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Dublin: 11°C Friday 15 October 2021

First baby on the way? 5 used cars to consider for under €15k

New arrivals can often mean new wheels.

Image: Shutterstock/otomobil

THE ARRIVAL OF a first child can change quite a lot in a household. Aside from your sleep pattern, one other part of your life that will likely need to adapt is the car.

The requirement for more luggage space and the all-important aspect of safety when transporting your little bundle of joy will probably take priority.

Here’s a run-down of five family-friendly cars for under €15,000.

1. Renault Scenic

Source: McEvoy Car Sales

When it comes to transporting families the Renault Scenic has a good track record – after all, this car effectively created the MPV segment when it made its debut back in 1996.

The Scenic has seating for five and a generous 522-litre boot. A taller roof and wide rear door apertures do make getting the little ones into their seats that bit easier too. Most popular models sold were the 1.5-litre DCi diesel, however, if you can find a petrol version don’t be put off by it. Renault has had a less than desirable reputation when it comes to reliability, but the Scenic has scored well with owners for low running costs and practicality.

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2. Opel Meriva

Source: Windsor Liffey Valley

The Opel Meriva probably isn’t the first motor that springs to mind when you think of a family car, but it has some merit. Among its best features are the rear-hinged back doors, which open carriage-style to give you better access when buckling up the kids in the back. There’s also a kink in the door line to give the little ones a better view of the world passing by, which in turn reduces the risk of travel sickness.

Everywhere you look there are storage bins including a useful sliding centre console between the seats. But even with interior space maximised the Opel still drives like a regular mid-size car.

The range of engines available aren’t particularly performance-based – but this is a car that majors more on practicality than outright speed.

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3. Nissan Qashqai

Source: Windsor Airside Nissan

We can’t talk about potential family cars without including the ubiquitous Nissan Qashqai. It kick-started the crossover revolution and has become a household name (even if some still struggle to spell it correctly).

What makes the Qashqai stand out is its higher driving position, although interior space isn’t class-leading. It also scored well for adult and child occupant protection in the EuroNCAP crash tests.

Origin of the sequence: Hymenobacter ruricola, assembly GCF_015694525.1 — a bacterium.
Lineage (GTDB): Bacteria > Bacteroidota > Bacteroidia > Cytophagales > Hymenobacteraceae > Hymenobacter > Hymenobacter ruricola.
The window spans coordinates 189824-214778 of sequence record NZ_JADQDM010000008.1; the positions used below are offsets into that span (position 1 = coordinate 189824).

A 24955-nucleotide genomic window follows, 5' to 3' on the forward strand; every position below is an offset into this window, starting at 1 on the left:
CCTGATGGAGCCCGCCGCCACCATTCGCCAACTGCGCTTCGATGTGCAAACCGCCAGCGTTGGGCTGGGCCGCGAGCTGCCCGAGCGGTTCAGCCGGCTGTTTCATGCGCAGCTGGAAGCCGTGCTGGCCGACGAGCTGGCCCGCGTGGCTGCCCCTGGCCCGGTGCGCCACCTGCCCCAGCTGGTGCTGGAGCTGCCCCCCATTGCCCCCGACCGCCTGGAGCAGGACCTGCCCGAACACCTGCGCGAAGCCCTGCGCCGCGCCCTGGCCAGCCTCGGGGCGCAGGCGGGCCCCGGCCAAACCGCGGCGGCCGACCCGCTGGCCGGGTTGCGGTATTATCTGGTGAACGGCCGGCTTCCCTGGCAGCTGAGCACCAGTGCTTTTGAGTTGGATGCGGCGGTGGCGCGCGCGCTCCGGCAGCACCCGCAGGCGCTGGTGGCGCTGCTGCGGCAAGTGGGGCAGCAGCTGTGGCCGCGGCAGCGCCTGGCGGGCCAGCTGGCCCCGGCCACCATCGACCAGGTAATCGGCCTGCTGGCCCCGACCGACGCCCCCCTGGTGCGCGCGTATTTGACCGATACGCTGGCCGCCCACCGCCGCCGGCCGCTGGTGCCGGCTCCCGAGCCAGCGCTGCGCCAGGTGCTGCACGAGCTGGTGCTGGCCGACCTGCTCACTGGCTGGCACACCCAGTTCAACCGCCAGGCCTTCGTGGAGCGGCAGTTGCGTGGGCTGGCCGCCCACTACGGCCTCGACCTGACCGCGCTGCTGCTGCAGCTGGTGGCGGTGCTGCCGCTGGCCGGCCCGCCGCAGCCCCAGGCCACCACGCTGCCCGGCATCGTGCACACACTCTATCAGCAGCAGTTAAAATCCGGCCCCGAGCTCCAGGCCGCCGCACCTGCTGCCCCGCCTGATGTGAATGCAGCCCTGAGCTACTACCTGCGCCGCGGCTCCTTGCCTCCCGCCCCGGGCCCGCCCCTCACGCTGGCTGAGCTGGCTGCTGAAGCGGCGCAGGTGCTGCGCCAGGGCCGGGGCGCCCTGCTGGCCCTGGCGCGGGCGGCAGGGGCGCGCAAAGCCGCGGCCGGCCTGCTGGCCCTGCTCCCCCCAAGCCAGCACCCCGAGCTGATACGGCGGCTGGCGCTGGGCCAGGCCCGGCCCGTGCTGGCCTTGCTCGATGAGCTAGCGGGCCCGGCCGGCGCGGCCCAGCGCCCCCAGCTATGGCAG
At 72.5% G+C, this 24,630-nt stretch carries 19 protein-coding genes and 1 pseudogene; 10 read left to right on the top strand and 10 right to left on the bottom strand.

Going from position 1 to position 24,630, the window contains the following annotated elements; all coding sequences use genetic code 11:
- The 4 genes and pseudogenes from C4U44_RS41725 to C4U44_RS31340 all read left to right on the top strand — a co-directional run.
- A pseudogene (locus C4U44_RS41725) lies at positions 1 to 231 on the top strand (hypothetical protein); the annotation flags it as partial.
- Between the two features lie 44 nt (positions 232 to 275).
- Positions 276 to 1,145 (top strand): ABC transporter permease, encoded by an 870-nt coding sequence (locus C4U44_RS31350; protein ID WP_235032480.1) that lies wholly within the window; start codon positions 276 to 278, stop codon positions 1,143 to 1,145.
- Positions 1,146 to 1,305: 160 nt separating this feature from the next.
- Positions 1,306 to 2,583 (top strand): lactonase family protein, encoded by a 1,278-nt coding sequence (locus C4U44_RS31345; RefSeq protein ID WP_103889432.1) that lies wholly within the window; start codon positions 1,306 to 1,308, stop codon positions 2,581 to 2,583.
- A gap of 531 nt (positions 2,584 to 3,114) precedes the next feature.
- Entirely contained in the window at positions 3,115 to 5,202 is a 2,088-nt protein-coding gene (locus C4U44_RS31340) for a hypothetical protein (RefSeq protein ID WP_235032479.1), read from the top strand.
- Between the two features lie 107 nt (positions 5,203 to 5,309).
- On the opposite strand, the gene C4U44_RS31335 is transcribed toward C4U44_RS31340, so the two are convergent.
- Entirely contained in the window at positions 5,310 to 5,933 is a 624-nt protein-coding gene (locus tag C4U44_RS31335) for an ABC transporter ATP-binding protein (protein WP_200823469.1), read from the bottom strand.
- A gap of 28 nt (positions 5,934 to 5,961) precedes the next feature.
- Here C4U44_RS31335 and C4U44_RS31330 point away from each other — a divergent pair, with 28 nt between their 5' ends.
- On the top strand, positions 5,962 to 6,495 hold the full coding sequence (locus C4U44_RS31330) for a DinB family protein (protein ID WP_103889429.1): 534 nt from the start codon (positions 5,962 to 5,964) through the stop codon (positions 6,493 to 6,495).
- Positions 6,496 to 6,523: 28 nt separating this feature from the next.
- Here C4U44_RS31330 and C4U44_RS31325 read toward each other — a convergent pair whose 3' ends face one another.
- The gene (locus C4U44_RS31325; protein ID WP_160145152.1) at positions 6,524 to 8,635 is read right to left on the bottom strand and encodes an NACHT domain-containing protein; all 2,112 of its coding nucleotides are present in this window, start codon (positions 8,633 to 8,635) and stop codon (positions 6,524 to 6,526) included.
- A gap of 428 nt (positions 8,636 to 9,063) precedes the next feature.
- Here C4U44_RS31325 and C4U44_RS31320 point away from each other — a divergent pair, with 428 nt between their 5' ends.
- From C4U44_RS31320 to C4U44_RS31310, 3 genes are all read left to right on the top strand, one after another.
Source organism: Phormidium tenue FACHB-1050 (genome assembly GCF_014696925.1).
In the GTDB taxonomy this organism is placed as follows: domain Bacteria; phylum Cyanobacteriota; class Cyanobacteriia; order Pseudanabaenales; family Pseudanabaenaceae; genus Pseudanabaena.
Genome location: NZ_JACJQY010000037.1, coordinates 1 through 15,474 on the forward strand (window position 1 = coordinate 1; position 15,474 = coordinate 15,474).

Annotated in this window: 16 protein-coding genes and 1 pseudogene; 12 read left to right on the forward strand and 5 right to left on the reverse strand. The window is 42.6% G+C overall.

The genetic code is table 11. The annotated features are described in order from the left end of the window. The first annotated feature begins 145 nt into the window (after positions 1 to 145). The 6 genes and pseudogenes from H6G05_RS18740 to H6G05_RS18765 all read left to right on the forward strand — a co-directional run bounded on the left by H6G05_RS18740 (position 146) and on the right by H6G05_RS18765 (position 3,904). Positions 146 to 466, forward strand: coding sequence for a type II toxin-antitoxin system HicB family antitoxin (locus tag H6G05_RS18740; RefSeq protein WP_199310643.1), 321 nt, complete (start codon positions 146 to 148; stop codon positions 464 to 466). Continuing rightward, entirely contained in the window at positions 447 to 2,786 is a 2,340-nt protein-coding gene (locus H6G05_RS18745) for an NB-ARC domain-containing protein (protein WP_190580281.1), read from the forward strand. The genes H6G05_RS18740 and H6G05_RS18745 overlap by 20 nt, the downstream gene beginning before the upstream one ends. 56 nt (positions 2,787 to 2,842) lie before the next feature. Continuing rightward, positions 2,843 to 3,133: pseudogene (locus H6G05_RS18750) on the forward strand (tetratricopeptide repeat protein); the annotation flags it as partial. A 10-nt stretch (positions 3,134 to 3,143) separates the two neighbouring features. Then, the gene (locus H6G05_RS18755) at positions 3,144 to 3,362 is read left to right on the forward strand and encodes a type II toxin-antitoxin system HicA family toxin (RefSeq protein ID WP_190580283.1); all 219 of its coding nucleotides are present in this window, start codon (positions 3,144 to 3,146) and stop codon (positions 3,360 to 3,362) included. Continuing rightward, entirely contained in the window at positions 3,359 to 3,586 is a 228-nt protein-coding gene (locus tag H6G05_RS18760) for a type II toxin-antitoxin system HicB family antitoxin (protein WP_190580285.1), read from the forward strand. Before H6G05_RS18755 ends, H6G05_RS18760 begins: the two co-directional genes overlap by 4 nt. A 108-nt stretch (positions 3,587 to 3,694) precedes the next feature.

There is lots of choice on the used market, so it’s worth looking around to find the right one. Most common are the dCi diesel engines, and when properly maintained can provide good fuel economy and low running costs. There is also a Qashqai +2 model, which offers an additional two rear seats, but this does impact on luggage capacity.

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4. Skoda Octavia

Source: Enniscorthy Motor Co

The Skoda Octavia is a car that offers plenty of boot and passenger space, yet is small enough to fit into a parking space easily. It shares much of its mechanical underpinnings with the Volkswagen Golf, so it drives nicely as well as having a more affordable price.

One of the things that makes the Octavia so attractive though is that interior space, especially when it comes to swapping child seats in and out of the rear. A low load height helps the wide boot opening, and it’s deep, so getting bulkier items in is easier.

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5. Kia Sportage

Source: Bill Griffin Motors

With its high driving position and trendy looks, the Kia Sportage has consistently been a popular choice for families in Ireland. Its compact dimensions combine with a frugal 1.7-litre diesel engine to add to the Sportage’s appeal. On the practical front, the taller cabin is a boon to parents who don’t have to bend down as much to get the kids belted in.

Most models sold here are front-wheel drive, so don’t expect too much off-road capability. One thing to be mindful of is that although Kia’s famous seven-year warranty does exist it is also limited to 150,000km – so buying a higher-mileage 2014 car, for example, might not mean you’re getting the full remaining four years of warranty.

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Read more: How far can you go in an all-electric Nissan Leaf? We put it to the test>

About the author:

Dave Humphreys

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